We lived like this for 2 weeks. After we had lived there for a while, I had to go out to get more food, since we were out. I planned to go to our guardians house and ask them, since I knew they would be willing if they had some to spare. I made sure the other three were hidden well and gave them a place to go if they were heard or seen, then went on my way. As I walked, I wondered. I hadn't thought this through very well. What if the house was still under guard? What if they weren't able to give us anything? What if they weren't even there any longer, captured and taken to a concentration camp? I decided that I would take the risk. 

Just then, I heard footsteps in the brush along the sides of the road. I quickly ducked behind a tree and peeked out. It was a girl with medium-length blonde hair in a dirty, short sleeved white shirt and a plain skirt. "Who's there? You can come out." she called. I stayed behind the tree, not willing to let myself be seen and possibly give up the safety of Joely and our cousins. "You can come out, I won't hurt you," she said again. I poked my head out and slowly came out into the open. "Who are you?" I said to her, wary of any stranger I saw since the Nazis first invaded the Netherlands. They had come in a big parade, wearing shiny boots and green suits with medals pinned on the front. Everyone had crowded around the gates where they came in, little children watching in fascination, but no one cheered. They stood in silence, watching Germany file into our country to ruin us, take us, take our livelihoods.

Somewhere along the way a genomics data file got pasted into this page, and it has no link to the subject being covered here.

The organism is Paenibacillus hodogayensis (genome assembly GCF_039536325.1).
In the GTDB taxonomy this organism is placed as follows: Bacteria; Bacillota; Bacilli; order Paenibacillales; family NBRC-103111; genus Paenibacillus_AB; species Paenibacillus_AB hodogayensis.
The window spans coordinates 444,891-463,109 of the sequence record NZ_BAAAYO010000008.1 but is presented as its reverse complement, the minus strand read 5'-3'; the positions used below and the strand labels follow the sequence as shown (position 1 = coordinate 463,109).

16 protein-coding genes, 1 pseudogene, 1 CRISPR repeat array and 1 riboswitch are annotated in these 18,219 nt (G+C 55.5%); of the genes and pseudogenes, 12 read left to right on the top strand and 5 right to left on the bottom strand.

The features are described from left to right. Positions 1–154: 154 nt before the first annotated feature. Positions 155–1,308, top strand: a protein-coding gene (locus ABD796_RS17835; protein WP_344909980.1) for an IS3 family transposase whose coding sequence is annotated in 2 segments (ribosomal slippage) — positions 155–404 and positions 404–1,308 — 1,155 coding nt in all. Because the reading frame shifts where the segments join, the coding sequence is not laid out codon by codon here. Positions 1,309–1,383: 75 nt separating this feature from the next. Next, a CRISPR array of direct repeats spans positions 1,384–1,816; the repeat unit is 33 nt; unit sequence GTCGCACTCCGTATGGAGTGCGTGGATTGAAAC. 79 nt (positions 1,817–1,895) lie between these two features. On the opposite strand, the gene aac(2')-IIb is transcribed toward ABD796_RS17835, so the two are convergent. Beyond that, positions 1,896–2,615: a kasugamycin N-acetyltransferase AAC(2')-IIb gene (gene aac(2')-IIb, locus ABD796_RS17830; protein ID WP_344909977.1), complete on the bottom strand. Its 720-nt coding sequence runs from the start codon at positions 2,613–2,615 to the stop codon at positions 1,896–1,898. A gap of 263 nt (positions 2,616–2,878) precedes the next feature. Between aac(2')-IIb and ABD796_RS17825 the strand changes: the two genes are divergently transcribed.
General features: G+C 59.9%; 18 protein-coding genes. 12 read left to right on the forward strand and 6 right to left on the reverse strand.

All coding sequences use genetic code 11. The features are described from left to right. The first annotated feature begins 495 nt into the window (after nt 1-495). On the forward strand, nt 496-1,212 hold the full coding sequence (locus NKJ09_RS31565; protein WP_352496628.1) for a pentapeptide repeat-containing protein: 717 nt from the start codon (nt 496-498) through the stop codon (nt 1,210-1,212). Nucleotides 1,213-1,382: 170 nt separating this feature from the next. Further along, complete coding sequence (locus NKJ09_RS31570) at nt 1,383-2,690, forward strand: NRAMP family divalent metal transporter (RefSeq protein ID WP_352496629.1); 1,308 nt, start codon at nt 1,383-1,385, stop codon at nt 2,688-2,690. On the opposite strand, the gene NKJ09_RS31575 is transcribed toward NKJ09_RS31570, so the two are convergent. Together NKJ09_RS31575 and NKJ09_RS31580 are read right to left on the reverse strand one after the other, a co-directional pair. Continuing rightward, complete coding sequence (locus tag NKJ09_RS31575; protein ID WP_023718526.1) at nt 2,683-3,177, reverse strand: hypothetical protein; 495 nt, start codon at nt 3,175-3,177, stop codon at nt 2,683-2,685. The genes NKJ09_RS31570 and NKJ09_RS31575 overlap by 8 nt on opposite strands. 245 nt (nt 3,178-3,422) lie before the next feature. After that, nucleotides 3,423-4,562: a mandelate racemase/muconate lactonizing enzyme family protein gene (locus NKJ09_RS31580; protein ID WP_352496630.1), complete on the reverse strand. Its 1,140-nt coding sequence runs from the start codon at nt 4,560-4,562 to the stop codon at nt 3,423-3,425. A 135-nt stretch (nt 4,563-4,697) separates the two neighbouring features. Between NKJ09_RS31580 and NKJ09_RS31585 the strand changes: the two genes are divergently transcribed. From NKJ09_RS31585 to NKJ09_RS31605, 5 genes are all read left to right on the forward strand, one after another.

"Did you escape too?" she asked me. I repeated my question. "My name's Hanna," she told me. "My brother, Lukas, was taken by the Nazis last year. I haven't seen him since." She seemed so genuinely heartbroken about this that I relaxed a little. "I've got 2 brothers." I said quietly. "Our parents took them with them when they left here to be safe. They said they would send a letter for me and my sister when they had found a good place to stay. But they've never sent it." I had softened at her story, which related so closely to mine. But I was still suspicious, and hesitated to let her stay with us. Besides, we didn't have enough supplies for a fifth person. I started to walk away, but she followed me, protesting. "Listen! If I stay with you, I can help you. I have tons of great hiding places. I've had to run too." Finally, I relented. "Go to the end of the street into the woods. You'll find my sister and cousins about five minutes in. Tell them I sent you." "You have a sister and cousins too? Are you all Jewish?" But I had already began to walk back up the street in the direction of food and away from the girl. She seemed overly interested in us. And why was she so curious about our being Jewish? In due time, I reached our guardians' house again. There were no green army trucks or soldiers surrounding it as there were a few weeks ago. That's a good sign, I thought. Let's just hope they didn't arrest them. I carefully walked up the driveway, quietly as to be sure there were no Nazis or regular people around. I eased the creaky door open and looked around. "Aunt Ginger?" I tiptoed through the house, looking for our guardians. "Uncle Nathan?"

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1 Comment
  • Kaitlyn ❄

    How about "Hidden from Hitler"?

    almost 3 years ago